Gran Torino: Nice Work, Eastwood

At first glance, Gran Torino might seem like another one of those white men saves the day kind of stories that spew out of Hollywood on a regular basis. But it's not. It's a movie about how crossing borders to encounter the personal and particular, as Hazel Rochman put it, can "save" the racist in all of us.

Clint Eastwood liked the script by Nick Schenk, a rookie screenwriter based in Minnesota, so much that he didn't allow a single word to be changed. Schenk credits the friendships he made while on the job, both with war veterans and Hmong factory workers, as inspiration for the story he wrote with his brother's buddy Dave Johannson.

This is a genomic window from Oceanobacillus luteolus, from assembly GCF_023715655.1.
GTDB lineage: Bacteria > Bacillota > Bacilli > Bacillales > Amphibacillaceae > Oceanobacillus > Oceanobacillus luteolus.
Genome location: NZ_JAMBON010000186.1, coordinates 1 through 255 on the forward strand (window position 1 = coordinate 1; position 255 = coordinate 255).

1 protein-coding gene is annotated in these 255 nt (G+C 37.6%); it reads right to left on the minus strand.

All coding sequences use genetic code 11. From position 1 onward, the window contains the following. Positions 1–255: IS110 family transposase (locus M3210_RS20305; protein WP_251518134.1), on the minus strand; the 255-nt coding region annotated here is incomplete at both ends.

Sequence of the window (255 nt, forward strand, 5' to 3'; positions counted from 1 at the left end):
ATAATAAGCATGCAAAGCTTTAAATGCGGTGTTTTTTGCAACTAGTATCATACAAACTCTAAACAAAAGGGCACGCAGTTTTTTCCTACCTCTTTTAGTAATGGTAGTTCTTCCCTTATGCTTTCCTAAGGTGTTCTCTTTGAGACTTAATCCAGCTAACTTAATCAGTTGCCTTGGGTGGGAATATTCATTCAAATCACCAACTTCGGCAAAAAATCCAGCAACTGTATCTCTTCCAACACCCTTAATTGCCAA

How did the brown people portrayed in the film view this story by a white writer? Asian Week covered the Hmong community's reaction to the film. The general response of Hmong moviegoers has been positive, and (but?), a blog that was critical of the movie, has disappeared.

Two Hmong-American guys, Cedric N. Lee and Mark D. Lee filmed, directed, and produced a documentary about the making of the blockbuster. It's called Gran Torino: Next Door? and is available only on the June 9, 2009 Blu-ray disc release of the Eastwood movie. Here's the preview of Gran Torino, which I recommend as a must-see for those of us who cross borders in our storytelling. Who saves whom, and how, and why?